Reviewed by Heather West
The Book of Names by D. Barkley Briggs
"...has a strong premise and an ambitious goal, grabbing the imagination from the first line."
Google “Book of Names” and
you will be rewarded with many results, from baby naming guides to apocalyptic
thrillers. None of these,
however, come close describing the work of D. Barkley Briggs, the newest
Christian fiction author from NavPress. Briggs is the mind behind The Legend
of Karac Tor: The Book of Names, a young adult fantasy with nods to Tolkien,
Lewis, and Lloyd Alexander. Set in the medieval Hidden Lands, The Book
of Names tells the story of four brothers who are called to liberate an
ancient kingdom from an evil sorceress.
Hadyn, Ewan, Garret, and Gabe Barlow, along with their widower father, have recently relocated to rural Missouri. Still struggling to cope with their mother’s death, Hadyn and Ewan find new enthusiasm when they discover a secret tunnel on their father’s acreage and four parchments with the words: “You have been chosen for a life of great purpose. Adventure awaits you in the Hidden Lands.” This summons catapults the four boys into the world of Karac Tor, where a small band of monks battle the world-dominating ambitions of the sorceress Nemesia. With the help of their newfound friends, the four boys must stop Nemesia from stealing identities from the Book of Names, defeat her teenage-zombie army and find their way home.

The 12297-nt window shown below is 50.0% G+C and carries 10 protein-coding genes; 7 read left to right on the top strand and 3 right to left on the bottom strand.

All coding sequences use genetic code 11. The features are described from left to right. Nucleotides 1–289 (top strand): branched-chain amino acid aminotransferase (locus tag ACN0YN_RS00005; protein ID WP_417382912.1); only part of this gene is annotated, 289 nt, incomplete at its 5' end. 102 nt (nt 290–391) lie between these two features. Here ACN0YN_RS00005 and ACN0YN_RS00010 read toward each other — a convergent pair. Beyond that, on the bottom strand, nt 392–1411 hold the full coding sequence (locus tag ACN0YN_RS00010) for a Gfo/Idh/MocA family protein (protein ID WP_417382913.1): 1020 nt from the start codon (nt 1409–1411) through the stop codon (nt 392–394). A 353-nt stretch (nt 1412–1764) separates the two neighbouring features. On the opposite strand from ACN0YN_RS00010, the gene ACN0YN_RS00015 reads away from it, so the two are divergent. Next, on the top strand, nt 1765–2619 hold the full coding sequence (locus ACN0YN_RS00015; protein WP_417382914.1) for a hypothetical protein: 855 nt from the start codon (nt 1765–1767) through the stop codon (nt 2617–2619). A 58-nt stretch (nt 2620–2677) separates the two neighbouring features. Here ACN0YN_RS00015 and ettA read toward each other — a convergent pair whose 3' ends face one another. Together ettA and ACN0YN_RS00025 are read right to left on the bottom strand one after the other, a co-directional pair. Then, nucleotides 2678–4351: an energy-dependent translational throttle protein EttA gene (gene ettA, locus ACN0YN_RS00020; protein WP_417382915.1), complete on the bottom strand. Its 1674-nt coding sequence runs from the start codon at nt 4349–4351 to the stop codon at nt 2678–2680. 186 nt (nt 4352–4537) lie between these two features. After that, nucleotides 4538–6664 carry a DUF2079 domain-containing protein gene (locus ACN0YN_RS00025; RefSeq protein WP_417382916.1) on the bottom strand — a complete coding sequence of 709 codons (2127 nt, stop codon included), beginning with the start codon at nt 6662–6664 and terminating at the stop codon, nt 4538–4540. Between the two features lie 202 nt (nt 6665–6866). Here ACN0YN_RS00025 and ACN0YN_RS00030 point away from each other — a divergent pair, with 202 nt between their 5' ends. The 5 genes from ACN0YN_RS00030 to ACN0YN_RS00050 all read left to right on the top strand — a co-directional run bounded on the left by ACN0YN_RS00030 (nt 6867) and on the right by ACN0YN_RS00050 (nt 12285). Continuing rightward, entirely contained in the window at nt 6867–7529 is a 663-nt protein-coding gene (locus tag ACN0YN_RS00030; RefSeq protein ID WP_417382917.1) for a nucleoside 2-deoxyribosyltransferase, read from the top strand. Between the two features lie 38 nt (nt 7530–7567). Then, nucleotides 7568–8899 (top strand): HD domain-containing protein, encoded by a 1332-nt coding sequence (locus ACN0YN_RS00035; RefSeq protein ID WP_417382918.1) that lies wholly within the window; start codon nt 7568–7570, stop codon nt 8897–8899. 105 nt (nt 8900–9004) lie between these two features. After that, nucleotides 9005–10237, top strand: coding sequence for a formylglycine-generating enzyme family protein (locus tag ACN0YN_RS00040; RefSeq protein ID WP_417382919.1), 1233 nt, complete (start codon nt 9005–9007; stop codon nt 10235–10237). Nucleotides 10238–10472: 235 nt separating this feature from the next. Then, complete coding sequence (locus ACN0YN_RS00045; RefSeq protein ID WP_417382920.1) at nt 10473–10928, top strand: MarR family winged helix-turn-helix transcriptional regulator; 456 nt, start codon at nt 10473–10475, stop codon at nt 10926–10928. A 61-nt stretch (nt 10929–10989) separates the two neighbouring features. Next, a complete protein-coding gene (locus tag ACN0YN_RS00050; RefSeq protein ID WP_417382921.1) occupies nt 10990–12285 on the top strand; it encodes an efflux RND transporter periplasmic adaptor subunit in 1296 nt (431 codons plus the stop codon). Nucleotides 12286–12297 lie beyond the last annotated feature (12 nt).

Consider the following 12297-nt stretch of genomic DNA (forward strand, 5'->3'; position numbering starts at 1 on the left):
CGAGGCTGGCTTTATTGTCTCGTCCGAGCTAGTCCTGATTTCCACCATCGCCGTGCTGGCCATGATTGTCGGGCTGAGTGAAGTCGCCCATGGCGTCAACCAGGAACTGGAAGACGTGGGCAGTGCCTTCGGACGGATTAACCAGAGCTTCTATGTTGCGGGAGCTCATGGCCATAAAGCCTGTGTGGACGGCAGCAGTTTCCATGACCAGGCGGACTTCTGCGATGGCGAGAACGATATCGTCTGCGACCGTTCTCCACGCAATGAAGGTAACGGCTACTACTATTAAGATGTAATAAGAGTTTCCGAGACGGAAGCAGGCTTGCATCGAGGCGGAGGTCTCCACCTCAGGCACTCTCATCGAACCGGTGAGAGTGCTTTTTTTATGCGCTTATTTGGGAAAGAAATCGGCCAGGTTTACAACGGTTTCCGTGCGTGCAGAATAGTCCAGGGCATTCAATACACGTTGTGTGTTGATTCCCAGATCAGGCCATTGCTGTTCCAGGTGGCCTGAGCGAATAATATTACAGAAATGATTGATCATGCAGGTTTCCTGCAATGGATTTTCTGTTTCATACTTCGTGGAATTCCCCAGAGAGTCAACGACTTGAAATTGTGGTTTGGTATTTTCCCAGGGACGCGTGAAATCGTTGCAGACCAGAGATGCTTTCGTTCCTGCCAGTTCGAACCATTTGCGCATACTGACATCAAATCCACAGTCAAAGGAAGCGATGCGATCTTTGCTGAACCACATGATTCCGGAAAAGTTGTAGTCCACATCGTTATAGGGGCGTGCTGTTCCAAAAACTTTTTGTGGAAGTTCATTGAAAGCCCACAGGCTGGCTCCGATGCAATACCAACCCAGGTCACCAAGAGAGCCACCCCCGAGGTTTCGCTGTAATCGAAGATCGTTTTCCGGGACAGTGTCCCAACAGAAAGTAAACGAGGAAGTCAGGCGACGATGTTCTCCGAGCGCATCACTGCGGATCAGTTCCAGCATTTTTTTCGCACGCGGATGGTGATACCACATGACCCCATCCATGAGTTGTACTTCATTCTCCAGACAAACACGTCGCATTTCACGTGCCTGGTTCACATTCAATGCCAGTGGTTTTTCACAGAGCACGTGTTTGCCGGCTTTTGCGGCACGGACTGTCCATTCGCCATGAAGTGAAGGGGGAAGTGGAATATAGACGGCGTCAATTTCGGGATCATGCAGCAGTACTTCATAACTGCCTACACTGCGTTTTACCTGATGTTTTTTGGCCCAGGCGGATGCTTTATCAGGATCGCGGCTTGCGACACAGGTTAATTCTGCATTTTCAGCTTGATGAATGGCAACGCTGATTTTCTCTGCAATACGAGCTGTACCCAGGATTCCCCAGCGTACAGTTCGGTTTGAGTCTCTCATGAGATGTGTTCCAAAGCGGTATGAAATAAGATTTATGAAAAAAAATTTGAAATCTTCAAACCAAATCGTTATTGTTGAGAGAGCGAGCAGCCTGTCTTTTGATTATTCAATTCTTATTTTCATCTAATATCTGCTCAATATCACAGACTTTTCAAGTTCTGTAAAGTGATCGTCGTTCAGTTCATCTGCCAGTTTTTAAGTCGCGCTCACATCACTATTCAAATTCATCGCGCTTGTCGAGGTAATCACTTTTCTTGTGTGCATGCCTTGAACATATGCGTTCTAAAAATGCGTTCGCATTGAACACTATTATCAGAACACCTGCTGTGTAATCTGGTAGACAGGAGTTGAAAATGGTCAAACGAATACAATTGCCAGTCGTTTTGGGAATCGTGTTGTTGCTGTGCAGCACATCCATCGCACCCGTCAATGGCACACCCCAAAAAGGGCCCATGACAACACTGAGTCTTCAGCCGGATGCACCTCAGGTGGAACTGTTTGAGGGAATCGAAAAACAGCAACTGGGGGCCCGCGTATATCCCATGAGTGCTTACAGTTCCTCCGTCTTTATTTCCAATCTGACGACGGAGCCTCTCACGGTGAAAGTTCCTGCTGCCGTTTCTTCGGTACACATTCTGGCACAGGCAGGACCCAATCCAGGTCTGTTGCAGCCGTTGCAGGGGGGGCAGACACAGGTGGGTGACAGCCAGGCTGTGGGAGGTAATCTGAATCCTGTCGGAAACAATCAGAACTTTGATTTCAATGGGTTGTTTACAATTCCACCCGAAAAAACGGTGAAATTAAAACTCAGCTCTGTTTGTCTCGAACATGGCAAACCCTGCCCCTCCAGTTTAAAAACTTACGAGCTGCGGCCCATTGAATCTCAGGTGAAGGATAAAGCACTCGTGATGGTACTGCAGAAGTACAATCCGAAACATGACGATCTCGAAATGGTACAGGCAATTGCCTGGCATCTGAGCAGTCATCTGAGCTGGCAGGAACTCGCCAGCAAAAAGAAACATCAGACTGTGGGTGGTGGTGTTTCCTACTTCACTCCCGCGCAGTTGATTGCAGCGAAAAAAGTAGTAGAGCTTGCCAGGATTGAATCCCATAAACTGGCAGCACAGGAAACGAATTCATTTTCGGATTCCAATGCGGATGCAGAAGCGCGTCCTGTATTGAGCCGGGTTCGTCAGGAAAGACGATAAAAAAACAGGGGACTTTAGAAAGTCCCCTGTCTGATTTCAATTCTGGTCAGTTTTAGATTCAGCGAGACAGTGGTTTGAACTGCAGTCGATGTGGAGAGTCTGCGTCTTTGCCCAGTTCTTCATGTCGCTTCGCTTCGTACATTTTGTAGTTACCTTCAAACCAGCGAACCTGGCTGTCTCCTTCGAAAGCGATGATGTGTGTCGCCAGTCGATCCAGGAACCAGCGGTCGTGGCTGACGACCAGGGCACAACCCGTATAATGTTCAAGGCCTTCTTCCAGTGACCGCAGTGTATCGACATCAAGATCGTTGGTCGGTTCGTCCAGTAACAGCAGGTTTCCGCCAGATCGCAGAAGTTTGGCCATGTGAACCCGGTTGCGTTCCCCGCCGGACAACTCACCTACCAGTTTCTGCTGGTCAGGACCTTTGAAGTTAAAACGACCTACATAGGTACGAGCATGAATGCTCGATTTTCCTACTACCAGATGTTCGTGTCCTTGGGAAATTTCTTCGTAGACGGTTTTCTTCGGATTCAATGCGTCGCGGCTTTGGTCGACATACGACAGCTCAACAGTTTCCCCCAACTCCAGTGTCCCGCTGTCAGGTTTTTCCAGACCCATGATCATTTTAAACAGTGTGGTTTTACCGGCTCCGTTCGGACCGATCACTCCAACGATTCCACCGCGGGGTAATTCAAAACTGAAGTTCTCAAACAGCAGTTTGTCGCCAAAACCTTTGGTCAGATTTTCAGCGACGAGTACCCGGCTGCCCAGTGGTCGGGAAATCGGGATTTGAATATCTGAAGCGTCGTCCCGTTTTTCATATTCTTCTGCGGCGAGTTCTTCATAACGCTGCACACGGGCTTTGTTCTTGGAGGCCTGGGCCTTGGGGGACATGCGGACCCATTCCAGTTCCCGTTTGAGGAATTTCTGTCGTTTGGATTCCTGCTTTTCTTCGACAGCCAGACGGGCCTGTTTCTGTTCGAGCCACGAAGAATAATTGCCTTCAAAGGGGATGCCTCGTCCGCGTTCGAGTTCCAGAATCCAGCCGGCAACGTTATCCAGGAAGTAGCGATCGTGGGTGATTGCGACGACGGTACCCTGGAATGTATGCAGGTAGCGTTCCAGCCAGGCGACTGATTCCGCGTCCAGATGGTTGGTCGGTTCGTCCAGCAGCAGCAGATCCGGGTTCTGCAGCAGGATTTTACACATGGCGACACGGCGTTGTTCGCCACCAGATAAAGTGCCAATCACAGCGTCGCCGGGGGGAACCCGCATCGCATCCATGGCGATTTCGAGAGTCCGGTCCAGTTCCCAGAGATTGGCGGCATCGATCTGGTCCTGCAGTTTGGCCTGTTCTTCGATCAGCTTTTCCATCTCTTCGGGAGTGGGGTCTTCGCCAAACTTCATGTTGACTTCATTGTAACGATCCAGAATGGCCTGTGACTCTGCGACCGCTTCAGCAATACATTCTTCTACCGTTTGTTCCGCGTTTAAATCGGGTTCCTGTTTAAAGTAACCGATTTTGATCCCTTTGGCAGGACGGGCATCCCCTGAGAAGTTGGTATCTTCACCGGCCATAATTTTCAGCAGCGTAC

There are two ways to approach The Book of Names. First, there is the perspective of the average, adventure-seeking reader, who will doubtless enjoy the story. Briggs intended Names to be a parallel of his own life (he raised his four children after his first wife’s death) and a shining beacon through a difficult season. The main characters are realistic and believable, because they are based on people he knows well. The story has a strong premise and an ambitious goal, grabbing the imagination from the first line: “The day was gray and cold, mildly damp, perfect for magic…”
That being said, there are several problems with the novel. From an alternative perspective, that of the critical, analytical reader, Book of Names suffers from being too predictable. Briggs takes a fresh premise and inundates it with old ideas, many taken from authors he claims as his inspiration. The four heroes must fulfill a prophecy, much like Lewis’ Narnian crew, and they interact with characters strangely reminiscent of Middle Earth and Prydain. There is a fine line between inspiration and imitation, and Briggs often tends towards the latter. Personally, I’m still looking for the story where the main character is not “the chosen one” but instead the one who chooses his/her own destiny.
Briggs returns in April 2009 with Corus the Champion and in December with The Song of Unmaking; both continue the saga of the Barlow brothers. With a devoted fan base eager to read more, Briggs has the potential to add an original and memorable series to the Christian fantasy genre.